A worldwide effort is underway to produce the fuels and chemicals we use every day from biomass instead of petroleum. This transformation has enormous technical and economic challenges that must be met to be successful. The bioresource science and engineering interest group is investigating development of integrated biorefineries that produce a range of products, from commodity fuels to high value food additives, from biomass. These biorefineries are characterized by having good process economics with minimal environmental impact. Process simulation is the major tool we use for our process development work. We work with our colleagues doing fundamental research to integrate state-of-the-art conversion technologies to produce globally optimized processes. Results from our process models are then used in economic assessments to determine financial viability and in life cycle assessments to evaluate the broad environmental impact of candidate process configurations. Our process modeling work also extends to developing new methods to measure and control critical unit operations in biorefineries. We working with chemists to develop robust probes to measure critical performance variables and developing process control strategies to maximize productivity and product quality.
B.S., Wood and Fiber Science, University of Washington
Ph.D., Chemical Engineering, University of Washington
- BSE 422 | Bioresource Engineering III (4) - Autumn
- BSE 480 | Bioresource Design I (4) - Winter
- BSE 481 | Bioresource Design II (5) - Spring
Current Sponsored Projects
- Production of Aviation Biofuels
This research builds on the UW work with ZeaChem to produce jet fuel from cellulosic feedstock. The research will result in a bench scale demonstration of an innovative technology to produce 100% biobased jet fuel.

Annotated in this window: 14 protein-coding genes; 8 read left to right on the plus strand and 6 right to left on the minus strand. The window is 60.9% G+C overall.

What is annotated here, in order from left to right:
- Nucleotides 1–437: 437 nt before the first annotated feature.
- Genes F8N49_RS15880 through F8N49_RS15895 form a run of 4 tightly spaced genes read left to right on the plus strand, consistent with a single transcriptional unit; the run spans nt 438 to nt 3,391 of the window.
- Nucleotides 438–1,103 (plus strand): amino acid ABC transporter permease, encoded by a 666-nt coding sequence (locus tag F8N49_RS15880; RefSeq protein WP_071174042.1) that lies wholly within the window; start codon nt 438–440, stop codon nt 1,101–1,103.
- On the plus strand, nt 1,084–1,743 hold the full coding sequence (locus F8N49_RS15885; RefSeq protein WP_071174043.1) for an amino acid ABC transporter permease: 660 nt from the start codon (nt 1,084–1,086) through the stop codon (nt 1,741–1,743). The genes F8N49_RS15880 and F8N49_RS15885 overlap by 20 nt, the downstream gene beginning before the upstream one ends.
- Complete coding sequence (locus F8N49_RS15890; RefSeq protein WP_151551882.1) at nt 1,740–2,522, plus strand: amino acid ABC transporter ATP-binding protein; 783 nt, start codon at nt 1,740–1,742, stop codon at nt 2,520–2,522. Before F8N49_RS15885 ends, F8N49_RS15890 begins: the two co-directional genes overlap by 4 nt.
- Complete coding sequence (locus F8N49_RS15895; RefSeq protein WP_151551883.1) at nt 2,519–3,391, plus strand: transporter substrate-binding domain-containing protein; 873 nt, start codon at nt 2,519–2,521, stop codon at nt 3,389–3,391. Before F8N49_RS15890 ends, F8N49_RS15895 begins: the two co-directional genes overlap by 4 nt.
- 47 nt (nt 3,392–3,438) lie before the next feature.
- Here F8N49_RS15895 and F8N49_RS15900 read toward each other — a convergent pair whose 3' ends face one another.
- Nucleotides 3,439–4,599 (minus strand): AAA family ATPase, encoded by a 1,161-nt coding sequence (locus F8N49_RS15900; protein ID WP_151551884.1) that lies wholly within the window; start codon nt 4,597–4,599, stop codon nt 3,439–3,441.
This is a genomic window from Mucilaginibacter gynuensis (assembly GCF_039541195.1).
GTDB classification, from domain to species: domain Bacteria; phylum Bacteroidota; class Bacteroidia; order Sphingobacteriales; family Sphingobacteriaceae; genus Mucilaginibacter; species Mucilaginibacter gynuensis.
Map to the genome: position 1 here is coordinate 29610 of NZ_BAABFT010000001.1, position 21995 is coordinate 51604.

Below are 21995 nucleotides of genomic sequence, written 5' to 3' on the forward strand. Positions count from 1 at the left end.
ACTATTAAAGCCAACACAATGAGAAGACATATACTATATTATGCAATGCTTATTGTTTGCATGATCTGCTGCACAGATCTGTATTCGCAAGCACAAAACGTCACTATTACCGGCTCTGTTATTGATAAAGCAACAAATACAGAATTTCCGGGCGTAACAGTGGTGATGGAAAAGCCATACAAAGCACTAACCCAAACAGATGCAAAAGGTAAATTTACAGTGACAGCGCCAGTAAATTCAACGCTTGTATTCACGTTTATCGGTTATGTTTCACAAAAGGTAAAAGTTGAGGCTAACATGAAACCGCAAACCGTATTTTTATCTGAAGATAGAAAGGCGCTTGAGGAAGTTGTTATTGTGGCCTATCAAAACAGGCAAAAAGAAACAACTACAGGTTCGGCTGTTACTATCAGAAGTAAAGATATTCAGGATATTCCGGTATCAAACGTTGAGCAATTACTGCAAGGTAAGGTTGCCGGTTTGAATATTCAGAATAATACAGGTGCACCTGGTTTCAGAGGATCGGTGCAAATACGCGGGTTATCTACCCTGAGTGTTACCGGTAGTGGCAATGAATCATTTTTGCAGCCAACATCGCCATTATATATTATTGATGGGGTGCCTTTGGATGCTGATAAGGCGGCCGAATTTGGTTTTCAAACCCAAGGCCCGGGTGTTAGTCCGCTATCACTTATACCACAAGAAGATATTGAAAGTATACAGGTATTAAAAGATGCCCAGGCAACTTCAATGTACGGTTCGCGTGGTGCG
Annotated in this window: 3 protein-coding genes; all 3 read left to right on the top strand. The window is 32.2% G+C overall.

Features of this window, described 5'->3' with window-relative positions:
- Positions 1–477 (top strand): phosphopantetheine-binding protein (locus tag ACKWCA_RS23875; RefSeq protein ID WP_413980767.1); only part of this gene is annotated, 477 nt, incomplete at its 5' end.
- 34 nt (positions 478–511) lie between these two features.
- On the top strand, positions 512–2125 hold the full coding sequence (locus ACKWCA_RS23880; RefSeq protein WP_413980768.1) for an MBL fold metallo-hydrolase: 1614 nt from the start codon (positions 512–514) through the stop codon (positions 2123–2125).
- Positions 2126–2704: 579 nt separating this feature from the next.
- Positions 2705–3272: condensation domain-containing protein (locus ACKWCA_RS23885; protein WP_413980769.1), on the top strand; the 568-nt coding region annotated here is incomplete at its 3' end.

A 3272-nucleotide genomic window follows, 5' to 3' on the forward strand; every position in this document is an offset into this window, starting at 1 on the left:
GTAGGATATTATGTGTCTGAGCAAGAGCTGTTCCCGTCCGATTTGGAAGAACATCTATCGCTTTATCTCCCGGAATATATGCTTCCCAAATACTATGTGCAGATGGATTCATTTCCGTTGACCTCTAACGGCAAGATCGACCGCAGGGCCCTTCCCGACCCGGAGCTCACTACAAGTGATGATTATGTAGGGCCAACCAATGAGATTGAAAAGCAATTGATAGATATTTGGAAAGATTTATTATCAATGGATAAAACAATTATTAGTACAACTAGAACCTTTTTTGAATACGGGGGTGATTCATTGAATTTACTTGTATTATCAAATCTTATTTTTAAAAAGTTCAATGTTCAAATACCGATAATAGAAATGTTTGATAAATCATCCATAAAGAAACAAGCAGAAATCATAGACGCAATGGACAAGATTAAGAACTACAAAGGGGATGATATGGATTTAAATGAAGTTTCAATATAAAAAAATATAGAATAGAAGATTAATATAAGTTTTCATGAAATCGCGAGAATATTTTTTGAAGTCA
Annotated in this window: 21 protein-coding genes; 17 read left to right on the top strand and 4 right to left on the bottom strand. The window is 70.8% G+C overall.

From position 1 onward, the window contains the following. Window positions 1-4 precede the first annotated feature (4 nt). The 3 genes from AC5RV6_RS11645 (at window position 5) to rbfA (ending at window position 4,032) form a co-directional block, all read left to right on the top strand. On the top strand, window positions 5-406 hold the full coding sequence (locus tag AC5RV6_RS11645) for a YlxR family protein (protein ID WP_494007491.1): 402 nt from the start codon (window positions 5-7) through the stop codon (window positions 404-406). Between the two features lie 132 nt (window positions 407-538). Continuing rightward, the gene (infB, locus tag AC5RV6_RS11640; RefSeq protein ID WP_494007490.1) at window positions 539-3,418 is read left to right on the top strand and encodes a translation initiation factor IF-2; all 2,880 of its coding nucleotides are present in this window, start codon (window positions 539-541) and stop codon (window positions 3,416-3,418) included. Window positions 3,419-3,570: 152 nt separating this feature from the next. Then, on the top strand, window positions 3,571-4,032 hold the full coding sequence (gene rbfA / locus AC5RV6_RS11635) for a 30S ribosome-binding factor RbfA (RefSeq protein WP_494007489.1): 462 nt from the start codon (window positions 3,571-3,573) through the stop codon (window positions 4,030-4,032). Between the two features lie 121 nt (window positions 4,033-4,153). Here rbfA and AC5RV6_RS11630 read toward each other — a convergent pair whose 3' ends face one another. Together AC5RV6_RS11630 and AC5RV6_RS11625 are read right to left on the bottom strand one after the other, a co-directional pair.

- System for Advanced Biofuels Production from Woody Biomass
Project goal is to ready the Pacific Northwest for an introduction of a 100% infrastructure-compatible biofuels industry that meets the region's pro-rate share of Renewable Fuel Standard 2 targets using sustainably grown regionally appropriate woody energy crops.
Dou, C., Ewanick., S., Bura., R., and Gustafson., R. 2016. Post-treatment mechanical refining as a method to improve overall sugar recovery of steam pretreated hybrid poplar. Bioresource Technology 207: 157-165. Link
Budsberg, E., Crawford, J., Gustafson, R., Bura, R., and Puettmann, M. 2015. Ethanologens vs. acetogens: Environmental impacts of two ethanol fermentation pathways. Biomass and Bioenergy 83: 25-31. Link
Ewanick, S., Schmitt, E., Gustafson, R., and Bura, R. 2014. Use of Raman spectroscopy for continuous monitoring and control of lignocellulosic biorefinery processes. Pure and Applied Chemistry 86: 867-879. Link
Bruce Lippke, Richard Gustafson, Richard Venditti, Philip Steele,Timothy A. Volk, Elaine Oneil, Leonard Johnson,Maureen E. Puettmann, and Kenneth Skog. 2012. Comparing Life-Cycle Carbon and Energy Impacts for Biofuel, Wood Product, and Forest Management Alternatives. Forest Products Journal 62(4): 247-257. Link
Bruce Lippke, Maureen E. Puettmann, Leonard Johnson, Richard Gustafson, Richard Venditti, Philip Steele, John F. Katers, Adam Taylor,Timothy A. Volk, Elaine Oneil, Kenneth Skog, Erik Budsberg,Jesse Daystar,and Jesse Caputo. 2012. Carbon Emission Reduction Impacts from Alternative Biofuels. Forest Products Journal 62(4): 296-304. Link